Monday, 14 July 2014

Introducing you to ... Chris Kammerud

In our fourth post introducing you to the contributors of 'Dark Heart' Volume 2, it is our great pleasure to introduce you to Chris Kammerud, author of the beautifully creepy and ethereal story, 'Jjincha'.

    "Something stepped from the shadows. It was very tall and very thin. Something had arms that were a touch too long and a face that was very much like crumpled up newspaper. It drifted side to side in the wind like a stalk of rice.
     Something said, "Why are you here?"
    "My father told me a story about a monster that lived under a bridge. He said the monster could do things for people."
    "Your father knows true things then," Something said, "but everything has a cost. What is it you want?"

Tell us a little about yourself.

I’m a quarter Scandinavian. Also a feminist. I never put honey in my tea unless I am sick and then usually I also put a fistful of ginger because ginger is awesome. My sister and I more or less defeated The Legend of Zelda: A Link to the Past over the course of one rental weekend. I have seen every episode of Buffy the Vampire Slayer at least four times. I love cooking, particularly pancakes, muffins, and curries. If I eat gluten, my stomach frowns. My parents took me to see Return of the Jedi when I was three. I am told that during the credits I cried. I cried a lot as a child. Sometimes people call me pomegranate. I will not tell you why.

When did you start writing ‘seriously

I studied computer engineering for a long time. I even completed a Master’s degree. It never completely clicked with me, though. On the other hand, I’ve always loved stories. My childhood consisted, in large part, of reading and watching everything ever. I cried when Jim Henson died (see above re: crying). In regards to writing my own stories, though, while I remember writing at least one Walter Mitty story as a kid—and, also, there was a period in my late teens where I seriously wrote a lot of Star Wars fanfic at a site called Watto’s Junkyard—I never thought that being a writer was a possibility until I left the engineering track and attended the M.F.A. program at Ole Miss. Being surrounded by peopled dedicated to language and story, it clicked. Life seemed shinier. Everything seemed possible.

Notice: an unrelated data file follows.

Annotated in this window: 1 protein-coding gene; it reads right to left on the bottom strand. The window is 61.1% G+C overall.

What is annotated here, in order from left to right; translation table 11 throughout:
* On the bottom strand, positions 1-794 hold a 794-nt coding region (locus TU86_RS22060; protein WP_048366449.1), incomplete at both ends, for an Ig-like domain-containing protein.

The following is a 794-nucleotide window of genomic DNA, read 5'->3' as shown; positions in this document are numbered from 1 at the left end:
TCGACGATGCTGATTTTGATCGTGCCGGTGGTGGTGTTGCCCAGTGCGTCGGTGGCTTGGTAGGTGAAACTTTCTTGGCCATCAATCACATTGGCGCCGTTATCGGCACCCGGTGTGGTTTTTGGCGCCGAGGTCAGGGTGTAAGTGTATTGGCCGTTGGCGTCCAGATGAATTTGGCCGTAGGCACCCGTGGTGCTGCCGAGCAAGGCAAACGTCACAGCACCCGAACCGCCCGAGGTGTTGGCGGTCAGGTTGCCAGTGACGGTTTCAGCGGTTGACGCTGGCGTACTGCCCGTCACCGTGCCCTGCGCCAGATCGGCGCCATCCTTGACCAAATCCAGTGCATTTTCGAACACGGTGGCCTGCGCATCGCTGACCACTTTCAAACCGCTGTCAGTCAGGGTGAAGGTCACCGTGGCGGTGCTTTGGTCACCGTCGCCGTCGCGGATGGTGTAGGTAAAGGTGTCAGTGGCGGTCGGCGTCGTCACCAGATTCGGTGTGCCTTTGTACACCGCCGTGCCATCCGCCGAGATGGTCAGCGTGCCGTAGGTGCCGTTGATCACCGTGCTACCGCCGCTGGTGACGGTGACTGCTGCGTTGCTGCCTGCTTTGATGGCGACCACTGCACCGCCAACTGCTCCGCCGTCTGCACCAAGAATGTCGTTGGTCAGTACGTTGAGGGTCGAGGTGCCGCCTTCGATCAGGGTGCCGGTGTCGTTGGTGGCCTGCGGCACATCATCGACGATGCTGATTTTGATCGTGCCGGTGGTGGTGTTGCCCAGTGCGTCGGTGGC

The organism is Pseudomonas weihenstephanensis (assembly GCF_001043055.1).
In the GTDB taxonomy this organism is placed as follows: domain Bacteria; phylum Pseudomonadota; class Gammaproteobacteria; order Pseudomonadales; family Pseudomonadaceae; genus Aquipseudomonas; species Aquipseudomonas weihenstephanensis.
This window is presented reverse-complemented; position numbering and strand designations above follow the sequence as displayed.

At the end of Cheers, the television series, one character says to another, “You always come back to your first love.”

That’s how I think about me and story.

What is the favourite thing you have ever written? Tell us a little about it.

When my father died a few years ago, I wrote his eulogy. I stayed awake all night before the funeral at my home—mostly sitting on the couch where I had watched the last episode of Cheers—writing and remembering until the sun came up. Then, I sat on the porch and listened to the robins, cardinals, and bluebirds. I read what I had written. I felt like my dad was there. That we were talking. I felt like magic was real.

That process of writing about my father, and then reading what I had written to a roomful of people who knew him at various points in his life, helped me understand something basic about stories—whether magical, mundane, fiction, non-fiction, silly, weird, whatever. Every story is an attempt to bring the dead to life.

Tell us a little about your book / series?

At present I’m working on a book set in a near-future Korea wherein there is romance, revolution, history, and K-pop. It centers on two characters, a boy in love with a former pop star who has mysteriously disappeared; and a woman who played a large role in the creation of a virtual idol who may or may not be sentient and possibly  upset about having her life controlled by a corporation.

Who is your inspiration?

Joss Whedon. Kelly Link. Ted Chiang. Douglas Adams. Barry Hannah. You. A large part of what inspires me to write is the thought that other people will read what I write and maybe connect to it in some way.

What are your hopes and ambitions for the future?

I want to write all the words.

What would be your advice to aspiring writers?

To paraphrase Neil Gaiman and shampoo bottles: Read. Write. Finish. Repeat.

Tell us a secret.

Buried somewhere in the backyard of my grandparents’ house, there is a Luke Skywalker action figure. I don’t remember where. I feel guilty about this.

DARK HEART VOLUME 2 is now available from and for Kindle. Paperbacks and other platforms will be available from August 1st.

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